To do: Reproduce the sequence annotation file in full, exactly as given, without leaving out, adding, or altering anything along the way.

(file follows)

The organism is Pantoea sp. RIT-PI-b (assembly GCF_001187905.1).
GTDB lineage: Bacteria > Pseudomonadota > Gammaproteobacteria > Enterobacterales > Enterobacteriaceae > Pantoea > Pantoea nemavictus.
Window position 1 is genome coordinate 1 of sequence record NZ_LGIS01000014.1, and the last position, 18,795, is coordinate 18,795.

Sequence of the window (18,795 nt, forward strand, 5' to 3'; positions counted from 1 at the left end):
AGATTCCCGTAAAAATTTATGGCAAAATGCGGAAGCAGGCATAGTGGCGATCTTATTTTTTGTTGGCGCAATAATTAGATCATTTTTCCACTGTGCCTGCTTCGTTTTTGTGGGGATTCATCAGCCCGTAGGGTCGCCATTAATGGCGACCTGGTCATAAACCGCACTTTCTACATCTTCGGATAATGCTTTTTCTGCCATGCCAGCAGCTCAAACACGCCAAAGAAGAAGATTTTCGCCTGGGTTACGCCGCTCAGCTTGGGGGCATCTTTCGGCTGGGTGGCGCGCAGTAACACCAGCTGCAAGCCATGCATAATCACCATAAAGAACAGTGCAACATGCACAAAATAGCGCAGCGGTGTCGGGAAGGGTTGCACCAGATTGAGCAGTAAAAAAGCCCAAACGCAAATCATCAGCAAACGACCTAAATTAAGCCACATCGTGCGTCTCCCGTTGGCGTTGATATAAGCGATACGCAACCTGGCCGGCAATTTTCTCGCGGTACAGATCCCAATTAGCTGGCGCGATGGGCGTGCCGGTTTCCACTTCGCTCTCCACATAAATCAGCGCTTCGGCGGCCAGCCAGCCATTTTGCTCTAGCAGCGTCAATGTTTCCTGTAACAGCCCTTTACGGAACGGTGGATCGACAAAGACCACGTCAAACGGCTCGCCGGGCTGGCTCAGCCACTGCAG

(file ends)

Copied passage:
The organism is Pantoea sp. RIT-PI-b (assembly GCF_001187905.1).
GTDB lineage: Bacteria > Pseudomonadota > Gammaproteobacteria > Enterobacterales > Enterobacteriaceae > Pantoea > Pantoea nemavictus.
Window position 1 is genome coordinate 1 of sequence record NZ_LGIS01000014.1, and the last position, 18,795, is coordinate 18,795.

Sequence of the window (18,795 nt, forward strand, 5' to 3'; positions counted from 1 at the left end):
AGATTCCCGTAAAAATTTATGGCAAAATGCGGAAGCAGGCATAGTGGCGATCTTATTTTTTGTTGGCGCAATAATTAGATCATTTTTCCACTGTGCCTGCTTCGTTTTTGTGGGGATTCATCAGCCCGTAGGGTCGCCATTAATGGCGACCTGGTCATAAACCGCACTTTCTACATCTTCGGATAATGCTTTTTCTGCCATGCCAGCAGCTCAAACACGCCAAAGAAGAAGATTTTCGCCTGGGTTACGCCGCTCAGCTTGGGGGCATCTTTCGGCTGGGTGGCGCGCAGTAACACCAGCTGCAAGCCATGCATAATCACCATAAAGAACAGTGCAACATGCACAAAATAGCGCAGCGGTGTCGGGAAGGGTTGCACCAGATTGAGCAGTAAAAAAGCCCAAACGCAAATCATCAGCAAACGACCTAAATTAAGCCACATCGTGCGTCTCCCGTTGGCGTTGATATAAGCGATACGCAACCTGGCCGGCAATTTTCTCGCGGTACAGATCCCAATTAGCTGGCGCGATGGGCGTGCCGGTTTCCACTTCGCTCTCCACATAAATCAGCGCTTCGGCGGCCAGCCAGCCATTTTGCTCTAGCAGCGTCAATGTTTCCTGTAACAGCCCTTTACGGAACGGTGGATCGACAAAGACCACGTCAAACGGCTCGCCGGGCTGGCTCAGCCACTGCAG